Therefore, in this case, we must consider whether the particular constitutional right asserted, if it existed at all, was clearly established at the time Donatucci fired Pro. Acierno v. Cloutier, 40 F.3d 597, 606 (3d Cir. 1994) (in banc). As we summarized in In re City of Philadelphia Litig.:
If the law is not established clearly when an official acts, he is entitled to qualified immunity because he 'could not reasonably be expected to anticipate subsequent legal developments, nor could he fairly be said to "know" that the law forbade conduct not previously identified as unlawful.' . . . On the other hand, if the law was established clearly, the official still may obtain qualified immunity if he claims 'extraordinary circumstances and can prove that he neither knew nor should have known of the relevant legal standard.' Id. at 961 (citations omitted).
B. Pro's First Amendment Rights
Pro's section 1983 claim is that Donatucci retaliated against her when she engaged in speech activity protected by the First Amendment. Donatucci, however, argues that he could not have violated Pro's rights under the First Amendment because she did not engage in speech entitled to First Amendment protection. Thus, he argues, since no constitutional violation occurred, he was entitled to summary judgment. Consequently, we must decide whether Pro has alleged a constitutional violation.
As we recently stated in Watters v. City of Philadelphia, 55 F.3d 886 (3d Cir. 1995), the Supreme Court has made clear that "it is essential that public employees be able to speak out freely on questions of public concern without fear of retaliatory dismissal." Id. at 891 (citing Pickering v. Board of Educ., 391 U.S. 563, 572, 88 S.Ct. 1731, 1736 (1968)). In a line of cases beginning in the 1960's, the Court developed the principle that the government "cannot condition public employment on a basis that infringes the employee's constitutionally protected interest in freedom of expression." Connick v. Myers, 461 U.S. 138, 142, 103 S.Ct. 1684, 1687 (1983). Therefore, "[j]udicial vigilance is required to ensure that public employers do not use their authority to silence discourse on matters of public concern simply because they disagree with the content of the employee's speech." Watters, 555 F.3d at 891 (citing Rankin v. McPherson, 483 U.S. 378, 384, 107 S.Ct. 2891, 2896 (1987)).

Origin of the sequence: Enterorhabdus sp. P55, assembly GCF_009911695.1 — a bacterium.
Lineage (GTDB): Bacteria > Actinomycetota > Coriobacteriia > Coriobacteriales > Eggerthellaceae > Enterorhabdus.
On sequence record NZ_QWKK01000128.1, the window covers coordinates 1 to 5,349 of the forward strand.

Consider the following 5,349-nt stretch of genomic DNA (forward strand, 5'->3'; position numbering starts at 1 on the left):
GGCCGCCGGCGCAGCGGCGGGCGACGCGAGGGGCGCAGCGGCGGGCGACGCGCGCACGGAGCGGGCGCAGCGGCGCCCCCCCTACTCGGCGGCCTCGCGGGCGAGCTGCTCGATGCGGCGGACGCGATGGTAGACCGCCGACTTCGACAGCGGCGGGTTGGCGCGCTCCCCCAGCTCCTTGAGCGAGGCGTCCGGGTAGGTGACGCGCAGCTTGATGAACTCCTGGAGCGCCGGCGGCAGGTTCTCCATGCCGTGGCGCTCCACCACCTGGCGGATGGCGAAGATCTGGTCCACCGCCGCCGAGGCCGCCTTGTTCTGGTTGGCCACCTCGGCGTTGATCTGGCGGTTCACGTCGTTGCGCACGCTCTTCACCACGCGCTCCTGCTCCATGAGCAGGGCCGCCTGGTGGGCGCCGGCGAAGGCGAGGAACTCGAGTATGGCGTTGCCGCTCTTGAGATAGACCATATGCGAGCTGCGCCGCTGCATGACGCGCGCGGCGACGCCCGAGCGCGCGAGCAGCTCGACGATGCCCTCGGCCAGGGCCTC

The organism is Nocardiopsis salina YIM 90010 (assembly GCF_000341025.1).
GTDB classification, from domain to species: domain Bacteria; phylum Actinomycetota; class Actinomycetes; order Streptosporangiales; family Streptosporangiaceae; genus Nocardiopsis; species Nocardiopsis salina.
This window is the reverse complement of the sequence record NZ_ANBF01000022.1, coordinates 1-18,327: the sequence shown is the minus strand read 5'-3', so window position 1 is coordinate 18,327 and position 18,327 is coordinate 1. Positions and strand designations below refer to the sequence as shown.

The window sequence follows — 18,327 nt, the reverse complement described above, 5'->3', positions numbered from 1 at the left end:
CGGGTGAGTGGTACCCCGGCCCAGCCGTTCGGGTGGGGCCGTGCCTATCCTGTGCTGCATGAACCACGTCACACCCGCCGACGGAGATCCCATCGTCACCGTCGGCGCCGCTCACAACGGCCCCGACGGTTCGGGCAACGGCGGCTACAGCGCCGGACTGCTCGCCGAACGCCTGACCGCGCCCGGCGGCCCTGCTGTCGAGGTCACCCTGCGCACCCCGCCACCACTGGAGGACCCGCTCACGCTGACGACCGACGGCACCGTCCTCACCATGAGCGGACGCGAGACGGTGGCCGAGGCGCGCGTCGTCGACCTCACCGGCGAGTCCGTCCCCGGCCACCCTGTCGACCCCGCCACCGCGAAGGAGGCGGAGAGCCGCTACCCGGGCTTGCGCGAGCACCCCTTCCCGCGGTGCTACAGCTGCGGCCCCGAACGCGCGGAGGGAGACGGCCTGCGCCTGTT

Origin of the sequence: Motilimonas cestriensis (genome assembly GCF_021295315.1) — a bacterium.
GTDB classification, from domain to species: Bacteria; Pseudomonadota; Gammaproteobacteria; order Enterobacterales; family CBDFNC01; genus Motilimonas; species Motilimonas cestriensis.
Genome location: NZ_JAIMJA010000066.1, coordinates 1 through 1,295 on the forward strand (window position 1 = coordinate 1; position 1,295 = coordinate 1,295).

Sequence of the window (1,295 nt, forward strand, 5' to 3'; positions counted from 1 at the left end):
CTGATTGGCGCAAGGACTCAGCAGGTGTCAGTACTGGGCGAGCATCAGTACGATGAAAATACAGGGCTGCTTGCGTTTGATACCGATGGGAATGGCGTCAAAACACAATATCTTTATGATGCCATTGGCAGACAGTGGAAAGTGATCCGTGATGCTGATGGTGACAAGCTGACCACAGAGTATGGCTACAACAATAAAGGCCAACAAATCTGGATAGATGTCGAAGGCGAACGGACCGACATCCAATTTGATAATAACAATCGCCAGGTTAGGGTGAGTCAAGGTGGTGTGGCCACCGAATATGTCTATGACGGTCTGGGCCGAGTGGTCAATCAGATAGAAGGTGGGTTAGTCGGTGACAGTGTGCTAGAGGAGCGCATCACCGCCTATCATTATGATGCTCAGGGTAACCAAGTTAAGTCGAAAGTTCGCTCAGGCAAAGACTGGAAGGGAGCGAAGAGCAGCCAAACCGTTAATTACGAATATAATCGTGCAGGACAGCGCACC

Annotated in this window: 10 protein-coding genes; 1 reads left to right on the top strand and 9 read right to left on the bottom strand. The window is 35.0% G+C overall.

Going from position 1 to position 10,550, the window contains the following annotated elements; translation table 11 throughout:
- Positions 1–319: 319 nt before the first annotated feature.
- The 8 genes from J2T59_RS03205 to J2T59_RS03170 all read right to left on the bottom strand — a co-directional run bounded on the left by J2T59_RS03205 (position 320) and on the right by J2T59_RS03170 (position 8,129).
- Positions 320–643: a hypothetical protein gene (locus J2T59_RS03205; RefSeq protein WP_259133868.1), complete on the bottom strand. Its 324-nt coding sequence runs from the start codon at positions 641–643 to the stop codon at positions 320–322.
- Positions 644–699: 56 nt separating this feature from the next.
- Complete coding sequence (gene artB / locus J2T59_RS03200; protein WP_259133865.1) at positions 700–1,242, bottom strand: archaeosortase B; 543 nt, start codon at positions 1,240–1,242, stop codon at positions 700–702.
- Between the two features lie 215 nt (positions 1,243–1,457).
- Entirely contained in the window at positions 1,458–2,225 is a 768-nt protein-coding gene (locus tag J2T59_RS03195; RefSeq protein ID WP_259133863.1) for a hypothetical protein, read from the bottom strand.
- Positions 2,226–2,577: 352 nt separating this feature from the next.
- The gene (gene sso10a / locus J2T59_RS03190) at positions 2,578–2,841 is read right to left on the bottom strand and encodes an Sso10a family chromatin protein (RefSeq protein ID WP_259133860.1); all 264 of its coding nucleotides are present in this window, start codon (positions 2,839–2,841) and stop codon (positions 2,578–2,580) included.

On the other hand, the Court has recognized that "the State has interests as an employer in regulating the speech of its employees that differ significantly from those it possesses in connection with regulation of the speech of the citizenry in general." Pickering, 391 U.S. at 568, 88 S.Ct. at 1734. In determining whether the speech of an employee deserves constitutional protection, we therefore must strike a "balance between the interests of the [employee], as a citizen, in commenting upon matters of public concern and the interest of the State, as an employer, in promoting the efficiency of the public services it performs through its employees." Id. at 568, 88 S.Ct. at 1734-35.
As noted in Watters, we analyze a public employee's claim of retaliation for engaging in protected activity under a three-step process. 55 F.3d at 892. First, the plaintiff must show that the activity in question was protected. Id. (citing Holder v. City of Allentown, 987 F.2d 188, 194 (3d Cir. 1993); Czurlanis v. Albanese, 721 F.2d 98, 103 (3d Cir. 1983)). To deserve protection, "the speech must be on a matter of public concern, and the employee's interest in expression on this matter must not be outweighed by any injury the speech could cause to the interest of the state as an employer in promoting the efficiency of the public services it performs through its employees." Id. (citing Waters v. Churchill, 114 S.Ct. 1878, 1884 (1994) (plurality opinion)).
Second, the plaintiff must show that the protected activity was a substantial or motivating factor in the alleged retaliatory action. Id. (citing Mt. Healthy City Sch. Dist. Bd. of Educ. v. Doyle, 429 U.S. 274, 287, 97 S.Ct. 568, 576 (1977)). Finally, the employer can establish that it would have taken the adverse employment action regardless of whether the employee had engaged in protected conduct. Id. These latter two questions are factual, and therefore for purposes of this appeal we resolve them in Pro's favor. Thus, the threshold issue before us in ...